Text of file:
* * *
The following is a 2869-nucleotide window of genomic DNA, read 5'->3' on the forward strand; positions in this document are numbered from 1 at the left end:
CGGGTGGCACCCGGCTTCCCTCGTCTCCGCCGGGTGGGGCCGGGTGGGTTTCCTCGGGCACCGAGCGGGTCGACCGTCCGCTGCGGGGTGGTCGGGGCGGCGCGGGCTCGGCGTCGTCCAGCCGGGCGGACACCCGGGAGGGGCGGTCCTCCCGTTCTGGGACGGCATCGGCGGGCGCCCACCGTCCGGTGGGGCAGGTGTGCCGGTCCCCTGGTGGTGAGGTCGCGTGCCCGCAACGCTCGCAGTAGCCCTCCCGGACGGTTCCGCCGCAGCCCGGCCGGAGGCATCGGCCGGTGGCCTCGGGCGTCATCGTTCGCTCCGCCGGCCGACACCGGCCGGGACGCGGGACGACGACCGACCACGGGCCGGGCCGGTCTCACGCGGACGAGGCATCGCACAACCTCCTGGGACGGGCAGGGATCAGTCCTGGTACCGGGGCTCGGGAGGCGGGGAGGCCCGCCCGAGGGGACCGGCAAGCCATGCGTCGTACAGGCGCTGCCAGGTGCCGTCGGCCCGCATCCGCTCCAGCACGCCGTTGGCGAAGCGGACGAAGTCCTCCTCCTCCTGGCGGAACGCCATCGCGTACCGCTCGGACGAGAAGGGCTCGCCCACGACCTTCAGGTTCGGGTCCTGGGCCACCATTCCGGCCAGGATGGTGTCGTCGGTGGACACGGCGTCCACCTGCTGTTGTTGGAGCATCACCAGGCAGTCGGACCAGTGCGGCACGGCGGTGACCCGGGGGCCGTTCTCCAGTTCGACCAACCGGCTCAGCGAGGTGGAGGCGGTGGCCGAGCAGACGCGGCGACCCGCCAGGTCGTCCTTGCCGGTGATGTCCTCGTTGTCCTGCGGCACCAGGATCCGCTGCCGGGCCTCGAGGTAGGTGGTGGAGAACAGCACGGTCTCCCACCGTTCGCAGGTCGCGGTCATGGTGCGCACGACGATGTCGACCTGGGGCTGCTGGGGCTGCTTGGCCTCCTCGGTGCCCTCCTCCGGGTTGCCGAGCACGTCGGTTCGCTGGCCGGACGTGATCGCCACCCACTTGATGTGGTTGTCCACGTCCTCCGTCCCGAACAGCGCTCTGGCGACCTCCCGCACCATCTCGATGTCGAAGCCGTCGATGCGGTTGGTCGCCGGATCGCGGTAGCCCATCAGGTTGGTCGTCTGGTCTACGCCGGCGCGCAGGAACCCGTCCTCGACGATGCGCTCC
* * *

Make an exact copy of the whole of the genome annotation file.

The following is a 2869-nucleotide window of genomic DNA, read 5'->3' on the forward strand; positions in this document are numbered from 1 at the left end:
CGGGTGGCACCCGGCTTCCCTCGTCTCCGCCGGGTGGGGCCGGGTGGGTTTCCTCGGGCACCGAGCGGGTCGACCGTCCGCTGCGGGGTGGTCGGGGCGGCGCGGGCTCGGCGTCGTCCAGCCGGGCGGACACCCGGGAGGGGCGGTCCTCCCGTTCTGGGACGGCATCGGCGGGCGCCCACCGTCCGGTGGGGCAGGTGTGCCGGTCCCCTGGTGGTGAGGTCGCGTGCCCGCAACGCTCGCAGTAGCCCTCCCGGACGGTTCCGCCGCAGCCCGGCCGGAGGCATCGGCCGGTGGCCTCGGGCGTCATCGTTCGCTCCGCCGGCCGACACCGGCCGGGACGCGGGACGACGACCGACCACGGGCCGGGCCGGTCTCACGCGGACGAGGCATCGCACAACCTCCTGGGACGGGCAGGGATCAGTCCTGGTACCGGGGCTCGGGAGGCGGGGAGGCCCGCCCGAGGGGACCGGCAAGCCATGCGTCGTACAGGCGCTGCCAGGTGCCGTCGGCCCGCATCCGCTCCAGCACGCCGTTGGCGAAGCGGACGAAGTCCTCCTCCTCCTGGCGGAACGCCATCGCGTACCGCTCGGACGAGAAGGGCTCGCCCACGACCTTCAGGTTCGGGTCCTGGGCCACCATTCCGGCCAGGATGGTGTCGTCGGTGGACACGGCGTCCACCTGCTGTTGTTGGAGCATCACCAGGCAGTCGGACCAGTGCGGCACGGCGGTGACCCGGGGGCCGTTCTCCAGTTCGACCAACCGGCTCAGCGAGGTGGAGGCGGTGGCCGAGCAGACGCGGCGACCCGCCAGGTCGTCCTTGCCGGTGATGTCCTCGTTGTCCTGCGGCACCAGGATCCGCTGCCGGGCCTCGAGGTAGGTGGTGGAGAACAGCACGGTCTCCCACCGTTCGCAGGTCGCGGTCATGGTGCGCACGACGATGTCGACCTGGGGCTGCTGGGGCTGCTTGGCCTCCTCGGTGCCCTCCTCCGGGTTGCCGAGCACGTCGGTTCGCTGGCCGGACGTGATCGCCACCCACTTGATGTGGTTGTCCACGTCCTCCGTCCCGAACAGCGCTCTGGCGACCTCCCGCACCATCTCGATGTCGAAGCCGTCGATGCGGTTGGTCGCCGGATCGCGGTAGCCCATCAGGTTGGTCGTCTGGTCTACGCCGGCGCGCAGGAACCCGTCCTCGACGATGCGCTCC